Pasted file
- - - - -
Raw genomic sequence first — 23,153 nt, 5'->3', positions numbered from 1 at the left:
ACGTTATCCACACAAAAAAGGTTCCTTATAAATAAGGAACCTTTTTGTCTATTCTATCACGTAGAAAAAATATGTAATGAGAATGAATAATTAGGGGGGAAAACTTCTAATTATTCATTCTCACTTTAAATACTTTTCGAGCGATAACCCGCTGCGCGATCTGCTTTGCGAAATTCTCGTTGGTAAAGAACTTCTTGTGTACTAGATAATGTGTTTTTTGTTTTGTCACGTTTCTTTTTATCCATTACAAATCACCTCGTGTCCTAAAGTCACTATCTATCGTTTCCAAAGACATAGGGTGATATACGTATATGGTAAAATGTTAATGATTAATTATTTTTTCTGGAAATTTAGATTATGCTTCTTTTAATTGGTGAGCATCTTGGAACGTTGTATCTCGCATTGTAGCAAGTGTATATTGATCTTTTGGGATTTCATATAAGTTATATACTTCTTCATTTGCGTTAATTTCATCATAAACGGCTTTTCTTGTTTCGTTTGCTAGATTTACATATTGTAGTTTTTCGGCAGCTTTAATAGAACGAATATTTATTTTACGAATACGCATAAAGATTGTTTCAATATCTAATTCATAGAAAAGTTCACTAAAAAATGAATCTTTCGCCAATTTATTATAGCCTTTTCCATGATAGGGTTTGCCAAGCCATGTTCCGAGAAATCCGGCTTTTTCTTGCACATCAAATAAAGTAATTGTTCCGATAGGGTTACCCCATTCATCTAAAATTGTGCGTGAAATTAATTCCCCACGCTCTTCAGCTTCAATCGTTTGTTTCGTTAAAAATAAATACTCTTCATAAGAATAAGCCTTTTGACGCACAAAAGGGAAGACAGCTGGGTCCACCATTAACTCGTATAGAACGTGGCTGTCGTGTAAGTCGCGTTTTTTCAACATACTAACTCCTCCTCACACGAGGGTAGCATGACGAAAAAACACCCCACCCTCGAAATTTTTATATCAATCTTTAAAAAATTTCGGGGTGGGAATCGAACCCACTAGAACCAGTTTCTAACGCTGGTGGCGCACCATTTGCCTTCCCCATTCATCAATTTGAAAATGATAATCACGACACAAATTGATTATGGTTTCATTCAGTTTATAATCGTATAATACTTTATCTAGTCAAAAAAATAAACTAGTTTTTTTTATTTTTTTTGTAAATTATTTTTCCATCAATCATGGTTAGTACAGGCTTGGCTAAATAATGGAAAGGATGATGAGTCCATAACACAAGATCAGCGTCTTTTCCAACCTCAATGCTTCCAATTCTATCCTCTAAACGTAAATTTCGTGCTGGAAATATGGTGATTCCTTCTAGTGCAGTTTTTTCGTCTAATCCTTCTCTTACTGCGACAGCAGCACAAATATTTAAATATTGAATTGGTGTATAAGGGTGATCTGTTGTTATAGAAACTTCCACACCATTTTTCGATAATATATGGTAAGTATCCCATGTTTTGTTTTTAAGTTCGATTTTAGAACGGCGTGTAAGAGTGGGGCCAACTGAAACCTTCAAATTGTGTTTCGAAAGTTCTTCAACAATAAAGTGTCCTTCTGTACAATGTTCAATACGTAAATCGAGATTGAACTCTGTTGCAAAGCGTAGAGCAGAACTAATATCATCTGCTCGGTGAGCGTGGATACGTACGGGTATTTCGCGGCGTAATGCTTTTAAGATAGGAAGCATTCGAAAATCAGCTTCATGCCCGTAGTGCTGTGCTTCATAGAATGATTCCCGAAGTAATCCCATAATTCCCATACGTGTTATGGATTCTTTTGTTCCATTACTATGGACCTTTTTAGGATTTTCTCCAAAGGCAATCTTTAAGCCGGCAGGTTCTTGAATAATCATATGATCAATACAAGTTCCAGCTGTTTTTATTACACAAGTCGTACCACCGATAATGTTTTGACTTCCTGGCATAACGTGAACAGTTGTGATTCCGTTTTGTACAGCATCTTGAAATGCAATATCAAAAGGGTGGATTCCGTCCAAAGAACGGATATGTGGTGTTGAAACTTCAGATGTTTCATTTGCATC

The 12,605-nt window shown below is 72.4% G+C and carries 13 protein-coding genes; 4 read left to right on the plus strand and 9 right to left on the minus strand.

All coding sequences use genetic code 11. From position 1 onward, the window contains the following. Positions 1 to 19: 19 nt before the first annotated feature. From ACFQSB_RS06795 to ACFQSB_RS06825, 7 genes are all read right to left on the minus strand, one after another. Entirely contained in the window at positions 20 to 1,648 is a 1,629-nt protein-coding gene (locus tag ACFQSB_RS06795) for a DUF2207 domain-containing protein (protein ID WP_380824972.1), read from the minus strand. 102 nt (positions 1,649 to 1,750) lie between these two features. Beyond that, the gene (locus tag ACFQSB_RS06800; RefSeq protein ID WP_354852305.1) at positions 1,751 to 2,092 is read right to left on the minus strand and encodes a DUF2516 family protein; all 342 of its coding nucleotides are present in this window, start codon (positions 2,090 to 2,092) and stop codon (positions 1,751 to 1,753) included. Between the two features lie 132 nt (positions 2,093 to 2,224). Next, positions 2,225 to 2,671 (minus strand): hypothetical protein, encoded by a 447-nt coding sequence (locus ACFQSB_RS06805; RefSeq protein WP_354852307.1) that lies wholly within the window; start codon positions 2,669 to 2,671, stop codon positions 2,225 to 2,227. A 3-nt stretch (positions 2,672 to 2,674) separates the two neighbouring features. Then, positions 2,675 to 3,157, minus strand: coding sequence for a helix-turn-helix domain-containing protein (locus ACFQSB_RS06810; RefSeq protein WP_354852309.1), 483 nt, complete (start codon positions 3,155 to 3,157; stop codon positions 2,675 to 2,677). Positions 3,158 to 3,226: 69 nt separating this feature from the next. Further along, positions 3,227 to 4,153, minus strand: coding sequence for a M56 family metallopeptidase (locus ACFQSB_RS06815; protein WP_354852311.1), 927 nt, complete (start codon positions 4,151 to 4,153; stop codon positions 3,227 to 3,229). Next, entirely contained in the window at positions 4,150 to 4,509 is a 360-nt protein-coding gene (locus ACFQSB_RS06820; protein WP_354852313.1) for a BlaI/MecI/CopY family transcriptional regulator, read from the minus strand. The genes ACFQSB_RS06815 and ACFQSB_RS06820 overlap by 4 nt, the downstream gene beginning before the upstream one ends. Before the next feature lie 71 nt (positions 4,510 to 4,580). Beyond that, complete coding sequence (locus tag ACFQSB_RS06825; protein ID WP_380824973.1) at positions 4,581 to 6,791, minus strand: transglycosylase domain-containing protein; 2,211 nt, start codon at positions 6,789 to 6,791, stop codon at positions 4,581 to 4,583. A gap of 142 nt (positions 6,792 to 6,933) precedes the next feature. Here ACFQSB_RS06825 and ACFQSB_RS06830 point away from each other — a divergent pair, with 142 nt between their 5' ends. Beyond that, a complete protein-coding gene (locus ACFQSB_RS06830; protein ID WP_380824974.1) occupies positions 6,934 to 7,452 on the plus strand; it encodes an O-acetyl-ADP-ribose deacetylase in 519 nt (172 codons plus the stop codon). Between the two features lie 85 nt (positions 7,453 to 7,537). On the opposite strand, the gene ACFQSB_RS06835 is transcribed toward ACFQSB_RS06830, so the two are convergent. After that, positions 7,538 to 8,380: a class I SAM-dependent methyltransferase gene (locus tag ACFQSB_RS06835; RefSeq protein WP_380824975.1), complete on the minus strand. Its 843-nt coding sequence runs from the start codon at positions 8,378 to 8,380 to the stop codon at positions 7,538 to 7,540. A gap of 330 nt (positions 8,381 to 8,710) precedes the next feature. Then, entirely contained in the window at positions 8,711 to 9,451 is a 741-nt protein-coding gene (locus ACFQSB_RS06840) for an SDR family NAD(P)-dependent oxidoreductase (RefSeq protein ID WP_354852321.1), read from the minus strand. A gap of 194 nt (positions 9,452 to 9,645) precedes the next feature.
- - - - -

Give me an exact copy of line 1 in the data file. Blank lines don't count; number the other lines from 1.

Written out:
Raw genomic sequence first — 23,153 nt, 5'->3', positions numbered from 1 at the left: